OMG Bisque


It is not often that I impress even myself with some odd thing I have cooked. I experiment all the time and seldom have a problem finding “tasters” who travel miles to experience my cuisine.

I usually tend toward “quick and easy” — attributes that make food accessible and fun. But… sometimes… I “shoot for the stars” = the inner gourmet who embraces the intricacies of “haute cuisine” while challenging accepted practices. There are times when I aspire to create a dish so complex and subtly flavored that it elevates the concept of how heavenly food can be.

In the process of writing a memoir of my time in Paris as a restaurateur, I ascended this weekend to a new level.

The back story is that, over the years, I have amassed a HUGE collection of recipes that I used in my restaurant as well as in my daily kitchen today. Among the recipes is one for a lobster bisque that I first enjoyed in the 1980s at Hamburger Hamlet on the Gold Coast of Chicago. It was SO GOOD, I have aspired ever since to reproduce it. But, it was so complicated, I always recoiled at the effort it took to make it a reality.

This weekend, I dug that recipe out of my files and decided it was time. I needed inspiration and this was the key to the kingdom.

After a three day marathon of histrionic effort, I produced 8 cups of joy — a lobster bisque so heavenly in taste, it transported me to nirvana. Unfortunately, it didn’t contribute much to my memory bank for the book I am writing; I continue to struggle with the manuscript for Paris in a Pot.

This recipe is purely an academic exercise. Nobody I know will be as dedicated as I was in preparing it. Today’s world moves too fast and the multiple pots of effort that result in a mere 8 cups is too much to endure.

Here  it is… If you have the time and patience, it is something you will LOVE.

I have also included an “instant” version at the end…. not as good but it will do in a pinch.

Lobster - bisque


First, make stocks – two pots, which you can cook simultaneously:





8 cups  water
2x lobster shells
?? shrimp shells (from the 1# of shrimp that will go into the final mix)


1 cup crayfish (dried)
½ cup bouillon (chicken, powder) 


PUT all ingredients into a soup pot
COOK on low heat until the water is infused with seafood essence (about 2 hours)
While that is cooking, make vegetable stock in another pot



8 cups  water
2x onions (chopped large)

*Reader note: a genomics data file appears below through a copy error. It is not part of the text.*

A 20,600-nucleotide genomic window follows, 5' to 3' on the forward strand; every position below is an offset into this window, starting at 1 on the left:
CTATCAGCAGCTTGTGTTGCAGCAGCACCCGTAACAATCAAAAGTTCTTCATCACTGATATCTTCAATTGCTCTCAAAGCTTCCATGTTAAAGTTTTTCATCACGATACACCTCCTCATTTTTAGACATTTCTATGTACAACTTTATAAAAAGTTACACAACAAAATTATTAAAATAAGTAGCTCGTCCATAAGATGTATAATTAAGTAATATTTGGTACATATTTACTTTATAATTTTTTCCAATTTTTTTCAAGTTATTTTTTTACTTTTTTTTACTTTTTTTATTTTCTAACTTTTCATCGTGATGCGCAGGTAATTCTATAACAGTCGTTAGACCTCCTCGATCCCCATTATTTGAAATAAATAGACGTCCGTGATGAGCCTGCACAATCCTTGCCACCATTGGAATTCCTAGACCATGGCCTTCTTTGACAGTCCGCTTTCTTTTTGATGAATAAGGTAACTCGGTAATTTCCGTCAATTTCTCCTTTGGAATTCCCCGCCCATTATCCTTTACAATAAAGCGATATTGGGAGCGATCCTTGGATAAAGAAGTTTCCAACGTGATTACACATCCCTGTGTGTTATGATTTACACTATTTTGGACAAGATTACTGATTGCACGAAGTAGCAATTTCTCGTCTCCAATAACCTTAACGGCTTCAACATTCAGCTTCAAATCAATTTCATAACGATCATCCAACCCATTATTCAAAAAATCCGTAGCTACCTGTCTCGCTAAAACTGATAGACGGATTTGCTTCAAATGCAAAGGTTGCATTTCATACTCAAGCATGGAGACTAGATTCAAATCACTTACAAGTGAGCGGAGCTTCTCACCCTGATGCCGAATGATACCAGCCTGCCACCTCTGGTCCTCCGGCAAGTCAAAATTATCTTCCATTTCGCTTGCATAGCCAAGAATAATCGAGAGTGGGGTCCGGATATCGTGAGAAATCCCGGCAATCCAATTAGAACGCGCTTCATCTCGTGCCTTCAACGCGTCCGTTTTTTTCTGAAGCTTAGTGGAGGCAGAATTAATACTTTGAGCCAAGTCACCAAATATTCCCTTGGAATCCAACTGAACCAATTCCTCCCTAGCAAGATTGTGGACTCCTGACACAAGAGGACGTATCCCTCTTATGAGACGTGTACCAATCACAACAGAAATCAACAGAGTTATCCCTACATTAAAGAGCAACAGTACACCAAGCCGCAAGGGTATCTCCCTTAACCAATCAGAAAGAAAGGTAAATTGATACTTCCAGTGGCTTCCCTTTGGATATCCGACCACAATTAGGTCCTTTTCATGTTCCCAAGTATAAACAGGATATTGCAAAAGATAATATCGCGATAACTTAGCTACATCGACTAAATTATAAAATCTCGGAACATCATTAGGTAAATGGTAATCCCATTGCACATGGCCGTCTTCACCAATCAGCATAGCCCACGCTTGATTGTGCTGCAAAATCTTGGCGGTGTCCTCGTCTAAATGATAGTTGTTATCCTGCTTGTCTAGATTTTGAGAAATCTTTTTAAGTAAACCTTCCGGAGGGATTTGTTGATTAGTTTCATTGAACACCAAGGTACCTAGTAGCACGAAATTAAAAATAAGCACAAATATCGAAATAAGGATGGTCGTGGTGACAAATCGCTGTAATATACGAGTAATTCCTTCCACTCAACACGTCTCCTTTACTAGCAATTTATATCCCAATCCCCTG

4x carrots (sliced large)
4x celery ribs (sliced large with leaves)
6x plum tomatoes (chopped large)
1 cup tomato sauce (canned)
1 cup green peas (dried)
2 tbs oil (olive)


1 tbs pepper (black peppercorns)
2 tbs garlic (minced)
8x bay leaves
2 tbs thyme (dried)
2 cups parsley (fresh, chopped)
½ tsp saffron


PUT all ingredients into a soup pot
COOK slowly on low heat until the vegetables are mushy (about 2 hours)

LAST STEP — the actual BISQUE:


2x lobster tails (chunked)
1# shrimp (meat only; shells were used for stock)
¼ cup lime juice
1 cup wine (dry red)
1 cup heavy cream


COMBINE seafood and vegetable stocks in a large soup pot
SIMMER until they marry (about 1 hour)
COOL & PROCESS (in batches) in a blender
STRAIN off liquid (you will up with a gunky mass of vegetable matter to discard)
RETURN liquid to soup pot
ADD lobster & shrimp to liquid
HEAT through (about 10 minutes)
TRANSFER mixture to blender and PROCESS again (in batches) until creamy
RETURN to soup pot
ADD lime juice, wine & heavy cream
HEAT through
SERVE with toasted good bread on the side for sopping

Knowing that this exercise is more than most people who are not as dedicated as me, here is the simple version of lobster bisque that served me well until I decided to take the plunge to create the real thing.



2 cans  green pea soup
2 cans tomato soup
2 cups milk (whole)
2 cups heavy cream
16 oz lobster meat (chunked)



1 tsp pepper (black)
1 tbs worcestershire sauce
1 cup dry sherry


COMBINE soups, milks, and seasonings in soup pot
BRING to boil & TURN heat down
STIR in lobster meat and sherry
COOL & PROCESS in blender
HEAT again before serving


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